Extended autobiographical monologues are a characteristic of the performance art genre known as “monologue theatre.” Monologue theatre is a type of performance art that is based on the presentation of extended autobiographical monologues, usually performed by the artist themselves. These monologues can be comedic, dramatic, or a combination of both, and often explore themes of identity, relationships, and societal issues. Monologue theatre has been used as a tool for self-expression and social commentary, and has been employed by various artists and performers over the years.


Speech presented by a single character
For the Soviet film, see Monologue (film). For the Malayalam film, see anantaram. For a narrator’s speech, see voice-over.

Actor Christopher Walken performing a monologue in the 1984 stage play hurlyburly

At the theateran monologue (in Greek: μονόλογοςfrom μόνος mono“alone, solitary” and λόγος logos“speech”) is a speech delivered by a single charactermost often to express their thoughts aloud, though sometimes also to directly address another character or the public. Monologues are common across the range of dramatic media (play, filmsetc.), as well as in non-dramatic media such as poetry. Monologues share much in common with a number of other literary devices, including soliloquies, apostrophesand asides. There are, however, distinctions between each of these devices.

Similar literary devices

Monologues are similar to poems, epiphanies and others, as they involve a ‘voice’ speaking, but there are differences between them. For example, a soliloquy involves a character relating his thoughts and feelings to himself and the audience without addressing any of the other characters. A monologue is a person’s thoughts spoken aloud. Monologues are also distinguished from apostrophes, in which the speaker or writer addresses an imaginary person, inanimate object, or idea. The asides differ from each other not only in length (the asides are shorter), but also in that the asides are not heard by other characters, even in situations where they logically should be (for example, two characters involved in a dialogue interrupted by one of them making an aside).


In ancient Greek theater, the origin of Western drama, the conventional three-actor rule was preceded by a two-actor rule, which was preceded by a convention in which only a single actor appeared on stage, along with the chorus. The origin of the monologue as a dramatic device, therefore, is not rooted in dialogue. It is, rather, the opposite; the dialogue evolved from the monologue.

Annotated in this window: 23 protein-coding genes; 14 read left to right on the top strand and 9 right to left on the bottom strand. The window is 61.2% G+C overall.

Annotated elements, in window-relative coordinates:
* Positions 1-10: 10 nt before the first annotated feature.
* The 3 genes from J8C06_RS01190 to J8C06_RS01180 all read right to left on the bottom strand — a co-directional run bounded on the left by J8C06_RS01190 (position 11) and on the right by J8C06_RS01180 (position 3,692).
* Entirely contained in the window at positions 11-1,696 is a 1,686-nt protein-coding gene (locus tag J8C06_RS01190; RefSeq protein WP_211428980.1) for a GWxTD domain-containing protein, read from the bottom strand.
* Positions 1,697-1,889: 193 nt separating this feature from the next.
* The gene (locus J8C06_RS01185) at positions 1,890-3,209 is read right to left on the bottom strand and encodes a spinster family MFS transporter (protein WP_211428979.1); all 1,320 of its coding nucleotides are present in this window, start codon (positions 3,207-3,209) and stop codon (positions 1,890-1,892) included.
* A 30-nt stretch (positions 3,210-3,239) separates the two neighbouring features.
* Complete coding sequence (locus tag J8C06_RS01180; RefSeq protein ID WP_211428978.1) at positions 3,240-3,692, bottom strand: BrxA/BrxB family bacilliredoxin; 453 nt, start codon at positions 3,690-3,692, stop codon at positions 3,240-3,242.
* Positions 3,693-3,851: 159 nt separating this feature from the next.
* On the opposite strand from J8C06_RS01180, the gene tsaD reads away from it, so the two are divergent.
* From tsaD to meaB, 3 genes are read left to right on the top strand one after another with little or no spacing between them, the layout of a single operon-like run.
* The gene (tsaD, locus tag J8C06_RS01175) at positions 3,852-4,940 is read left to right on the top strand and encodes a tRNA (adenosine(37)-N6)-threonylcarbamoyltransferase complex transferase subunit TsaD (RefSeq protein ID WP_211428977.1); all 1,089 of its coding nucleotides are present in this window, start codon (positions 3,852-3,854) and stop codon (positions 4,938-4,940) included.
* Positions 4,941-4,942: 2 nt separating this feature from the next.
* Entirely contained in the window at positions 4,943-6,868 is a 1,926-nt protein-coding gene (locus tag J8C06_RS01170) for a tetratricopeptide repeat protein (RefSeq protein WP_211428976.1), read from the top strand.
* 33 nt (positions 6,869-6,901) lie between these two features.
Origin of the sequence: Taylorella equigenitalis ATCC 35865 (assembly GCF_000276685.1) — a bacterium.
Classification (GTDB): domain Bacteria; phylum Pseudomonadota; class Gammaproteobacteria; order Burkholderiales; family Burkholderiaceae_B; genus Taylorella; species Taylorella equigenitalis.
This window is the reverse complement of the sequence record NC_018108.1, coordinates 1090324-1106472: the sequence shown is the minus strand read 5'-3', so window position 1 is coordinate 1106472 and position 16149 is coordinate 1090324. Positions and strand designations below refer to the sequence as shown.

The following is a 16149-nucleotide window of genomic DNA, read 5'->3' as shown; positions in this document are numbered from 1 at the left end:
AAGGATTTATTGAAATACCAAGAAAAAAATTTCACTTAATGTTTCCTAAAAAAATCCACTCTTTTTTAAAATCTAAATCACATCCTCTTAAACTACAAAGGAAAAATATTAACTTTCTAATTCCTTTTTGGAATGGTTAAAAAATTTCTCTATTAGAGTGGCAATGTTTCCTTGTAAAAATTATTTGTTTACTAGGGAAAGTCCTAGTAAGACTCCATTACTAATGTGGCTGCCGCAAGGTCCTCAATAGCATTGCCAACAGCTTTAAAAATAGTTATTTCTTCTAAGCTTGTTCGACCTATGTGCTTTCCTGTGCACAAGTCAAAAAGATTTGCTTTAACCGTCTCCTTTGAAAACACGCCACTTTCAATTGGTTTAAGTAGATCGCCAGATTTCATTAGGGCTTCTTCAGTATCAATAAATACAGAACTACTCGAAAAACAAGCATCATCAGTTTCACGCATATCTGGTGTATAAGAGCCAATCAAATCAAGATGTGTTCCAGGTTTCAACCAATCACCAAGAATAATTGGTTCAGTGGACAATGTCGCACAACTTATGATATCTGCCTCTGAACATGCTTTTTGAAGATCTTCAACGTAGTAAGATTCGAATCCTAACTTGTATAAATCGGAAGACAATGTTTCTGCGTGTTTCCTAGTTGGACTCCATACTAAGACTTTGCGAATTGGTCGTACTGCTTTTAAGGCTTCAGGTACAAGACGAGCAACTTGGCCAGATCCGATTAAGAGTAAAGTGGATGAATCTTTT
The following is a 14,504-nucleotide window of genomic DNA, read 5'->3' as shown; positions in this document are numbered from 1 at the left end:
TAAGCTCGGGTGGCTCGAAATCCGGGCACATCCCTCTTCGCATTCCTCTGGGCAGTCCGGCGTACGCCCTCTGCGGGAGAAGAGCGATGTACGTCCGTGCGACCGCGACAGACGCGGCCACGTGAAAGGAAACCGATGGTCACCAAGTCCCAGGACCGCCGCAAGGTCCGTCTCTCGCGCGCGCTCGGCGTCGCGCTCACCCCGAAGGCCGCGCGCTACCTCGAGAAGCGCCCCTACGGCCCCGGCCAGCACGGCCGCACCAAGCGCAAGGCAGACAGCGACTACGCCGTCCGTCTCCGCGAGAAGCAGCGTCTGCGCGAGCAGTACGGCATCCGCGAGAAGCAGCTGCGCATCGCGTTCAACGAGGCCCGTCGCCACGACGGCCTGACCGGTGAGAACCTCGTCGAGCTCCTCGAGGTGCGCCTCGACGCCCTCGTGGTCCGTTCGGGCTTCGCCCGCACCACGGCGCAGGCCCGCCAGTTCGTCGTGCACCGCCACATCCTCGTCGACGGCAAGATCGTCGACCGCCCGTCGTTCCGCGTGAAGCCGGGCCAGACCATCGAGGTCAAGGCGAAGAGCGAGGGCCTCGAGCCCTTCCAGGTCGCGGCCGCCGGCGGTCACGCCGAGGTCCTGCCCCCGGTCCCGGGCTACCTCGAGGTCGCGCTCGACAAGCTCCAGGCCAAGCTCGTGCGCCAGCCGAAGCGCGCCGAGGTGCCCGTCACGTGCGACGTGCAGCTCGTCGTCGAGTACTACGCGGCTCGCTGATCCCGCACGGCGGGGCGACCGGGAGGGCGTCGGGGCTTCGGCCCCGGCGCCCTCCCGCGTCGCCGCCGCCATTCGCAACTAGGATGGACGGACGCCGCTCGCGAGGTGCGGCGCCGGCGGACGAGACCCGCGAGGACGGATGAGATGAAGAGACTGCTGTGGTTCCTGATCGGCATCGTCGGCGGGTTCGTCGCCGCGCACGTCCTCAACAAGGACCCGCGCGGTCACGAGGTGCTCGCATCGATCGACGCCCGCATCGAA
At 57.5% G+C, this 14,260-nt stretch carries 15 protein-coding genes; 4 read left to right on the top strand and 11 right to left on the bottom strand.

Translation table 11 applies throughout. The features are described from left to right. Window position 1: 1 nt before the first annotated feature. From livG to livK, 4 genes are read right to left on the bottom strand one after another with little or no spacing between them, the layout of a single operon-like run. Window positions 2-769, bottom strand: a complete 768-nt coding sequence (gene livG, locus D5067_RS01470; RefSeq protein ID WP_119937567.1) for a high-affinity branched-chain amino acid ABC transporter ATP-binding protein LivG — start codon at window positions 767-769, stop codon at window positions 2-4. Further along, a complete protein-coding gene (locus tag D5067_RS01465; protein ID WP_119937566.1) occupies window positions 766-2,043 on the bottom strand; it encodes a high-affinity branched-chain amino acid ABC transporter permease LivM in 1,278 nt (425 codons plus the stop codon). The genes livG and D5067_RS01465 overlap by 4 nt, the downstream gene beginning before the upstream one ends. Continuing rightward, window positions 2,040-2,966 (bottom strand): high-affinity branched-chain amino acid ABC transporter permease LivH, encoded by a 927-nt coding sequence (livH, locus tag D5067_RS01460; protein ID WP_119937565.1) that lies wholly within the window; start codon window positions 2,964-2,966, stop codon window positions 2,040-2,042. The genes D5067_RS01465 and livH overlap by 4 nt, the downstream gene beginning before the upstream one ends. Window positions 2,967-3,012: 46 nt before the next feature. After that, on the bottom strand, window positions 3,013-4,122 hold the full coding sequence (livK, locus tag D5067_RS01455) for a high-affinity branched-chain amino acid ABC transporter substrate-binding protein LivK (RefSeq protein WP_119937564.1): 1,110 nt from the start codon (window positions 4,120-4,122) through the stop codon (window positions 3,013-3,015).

Ancient Roman theater featured monologues extensively, more commonly than ancient Greek theater or modern theater. One of the main purposes of these monologues was to indicate the passage of significant amounts of time (which would be tedious to actually run in real time) within scenes. This type of monologue is called a liaison monologue. Other types of monologues included “input monologues” and output monologues. In each of these cases, a primary function is to indicate the passage of time.

From Renaissance theater onwards, monologues often focused on characters using extended speech to meet their dramatic needs. Postmodern theatre, on the other hand, often embraces the performative aspects of the monologue, to the point of challenging the boundary between character representation (eg acting) and autobiographical discourses.


Dramatic monologue example Rafael Baronesi.

Interior monologues involve a character externalizing his thoughts so that the audience can witness experiences that would otherwise be primarily internal. In contrast, a dramatic monologue involves one character talking to another character. Monologues can also be divided into the lines of active and narrative monologues. In an active monologue, a character is using his speech to achieve a clear goal. Narrative monologues simply involve a character telling a story and can often be identified by the fact that they are in the past tense.


Actors in theater, and sometimes film and television, may be asked to give monologues at auditions. Audition monologues demonstrate an actor’s ability to prepare a play and deliver a performance. These pieces are usually limited to two minutes or less and are usually paired with a contrasting monologue: comic and dramatic; classic and contemporary. Choosing monologues for an audition often depends on the play or role.

See too


External Links

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